The Free Press, Mankato, MN

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December 14, 2013

'Nuclear option' ignites more partisanship

When the Founding Fathers created our federalist system of government, they feared the tyranny of the majority as much as they feared the tyranny of a far off king with change occurring only if there was broad consent. The Founders set up a republic that filtered the majority — three branches of government, each state with two senators, amending the Constitution with approval from three-fourths of state legislatures, among others.

The Senate was originally a chamber of ‘unlimited debate’ by which any member could prevent a vote — called a filibuster. The only way for debate to end and a call for a vote was if all members agreed — called cloture. The filibuster rule was amended by Democrats in 1917 to a two-thirds majority needed for cloture, in 1975 to a three-fifths majority, and on November 21, 2013 by Senator Reid to be a simple majority of 51 our of 100 — the nuclear option — albeit only for presidential nominees.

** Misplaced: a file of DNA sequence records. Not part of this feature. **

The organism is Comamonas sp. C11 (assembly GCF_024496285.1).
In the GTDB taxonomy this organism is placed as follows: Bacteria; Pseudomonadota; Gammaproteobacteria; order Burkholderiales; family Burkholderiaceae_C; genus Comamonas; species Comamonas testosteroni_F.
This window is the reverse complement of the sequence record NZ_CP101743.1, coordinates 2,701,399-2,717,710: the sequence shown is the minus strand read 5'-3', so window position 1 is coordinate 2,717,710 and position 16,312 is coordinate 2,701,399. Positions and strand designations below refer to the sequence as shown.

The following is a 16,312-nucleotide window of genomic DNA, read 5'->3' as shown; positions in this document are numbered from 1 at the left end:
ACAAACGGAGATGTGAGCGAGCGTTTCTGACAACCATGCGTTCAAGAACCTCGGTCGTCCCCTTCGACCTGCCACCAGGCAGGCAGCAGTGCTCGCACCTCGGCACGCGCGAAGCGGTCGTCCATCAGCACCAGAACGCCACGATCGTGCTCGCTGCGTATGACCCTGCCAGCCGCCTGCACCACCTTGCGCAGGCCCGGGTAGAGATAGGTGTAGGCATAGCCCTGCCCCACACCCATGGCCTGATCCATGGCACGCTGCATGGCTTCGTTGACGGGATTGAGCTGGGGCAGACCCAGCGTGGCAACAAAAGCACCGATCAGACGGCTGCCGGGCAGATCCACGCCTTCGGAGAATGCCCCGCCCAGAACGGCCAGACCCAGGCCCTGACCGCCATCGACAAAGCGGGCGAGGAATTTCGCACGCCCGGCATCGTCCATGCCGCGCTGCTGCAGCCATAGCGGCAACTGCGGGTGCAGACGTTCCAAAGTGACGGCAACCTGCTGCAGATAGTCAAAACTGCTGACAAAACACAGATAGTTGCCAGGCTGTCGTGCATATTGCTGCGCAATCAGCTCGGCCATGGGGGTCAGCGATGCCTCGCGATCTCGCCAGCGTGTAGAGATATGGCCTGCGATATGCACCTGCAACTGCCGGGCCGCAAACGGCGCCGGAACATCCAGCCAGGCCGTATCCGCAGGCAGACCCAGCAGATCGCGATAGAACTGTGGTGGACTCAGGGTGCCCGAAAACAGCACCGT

Reid said the change was needed to preserve the Senate and for the sake of future generations over federal appointments. In 2005, the Republican majority was considering the same nuclear option for the same reason. Senators Reid and Obama gave impassioned speeches opposing the nuclear option.

But, now that the Democrats are in the majority and unable to get their way, they have chosen the nuclear option in a pure Democrat power grab. To the contrary for the sake of the Senate and future generations, The Senate will likely devolve in to a chamber of even greater partisan divide. The only way to preserve the Senate is for it to return to broad consensus The Founders intended.

Patrick Dempsey

Chaska

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